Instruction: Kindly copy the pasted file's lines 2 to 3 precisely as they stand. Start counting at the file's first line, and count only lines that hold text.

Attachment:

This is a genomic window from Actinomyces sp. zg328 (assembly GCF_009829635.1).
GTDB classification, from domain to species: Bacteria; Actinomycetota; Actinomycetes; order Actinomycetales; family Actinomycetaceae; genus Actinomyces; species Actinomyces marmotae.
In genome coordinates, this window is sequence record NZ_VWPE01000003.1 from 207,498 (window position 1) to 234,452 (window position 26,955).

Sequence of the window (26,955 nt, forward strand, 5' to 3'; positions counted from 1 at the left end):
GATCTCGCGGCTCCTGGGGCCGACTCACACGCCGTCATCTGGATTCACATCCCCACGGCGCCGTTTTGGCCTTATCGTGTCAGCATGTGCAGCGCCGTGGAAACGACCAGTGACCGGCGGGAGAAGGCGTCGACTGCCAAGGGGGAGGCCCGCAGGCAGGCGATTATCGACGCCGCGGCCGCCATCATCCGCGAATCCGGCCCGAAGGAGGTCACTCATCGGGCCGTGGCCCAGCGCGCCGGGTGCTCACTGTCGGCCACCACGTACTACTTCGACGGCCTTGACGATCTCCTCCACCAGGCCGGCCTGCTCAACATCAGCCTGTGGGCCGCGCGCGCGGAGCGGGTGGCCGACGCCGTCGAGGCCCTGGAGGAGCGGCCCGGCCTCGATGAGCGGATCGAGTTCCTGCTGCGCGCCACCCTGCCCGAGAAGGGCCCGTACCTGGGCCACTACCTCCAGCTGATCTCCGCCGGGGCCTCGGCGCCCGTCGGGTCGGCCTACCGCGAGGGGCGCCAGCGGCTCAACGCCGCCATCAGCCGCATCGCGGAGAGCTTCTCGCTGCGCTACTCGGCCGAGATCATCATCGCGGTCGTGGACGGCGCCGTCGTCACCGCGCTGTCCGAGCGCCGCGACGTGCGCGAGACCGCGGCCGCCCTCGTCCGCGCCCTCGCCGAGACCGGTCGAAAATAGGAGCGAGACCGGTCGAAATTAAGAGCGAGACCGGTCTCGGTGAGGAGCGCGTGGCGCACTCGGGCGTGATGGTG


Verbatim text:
GTDB classification, from domain to species: Bacteria; Actinomycetota; Actinomycetes; order Actinomycetales; family Actinomycetaceae; genus Actinomyces; species Actinomyces marmotae.
In genome coordinates, this window is sequence record NZ_VWPE01000003.1 from 207,498 (window position 1) to 234,452 (window position 26,955).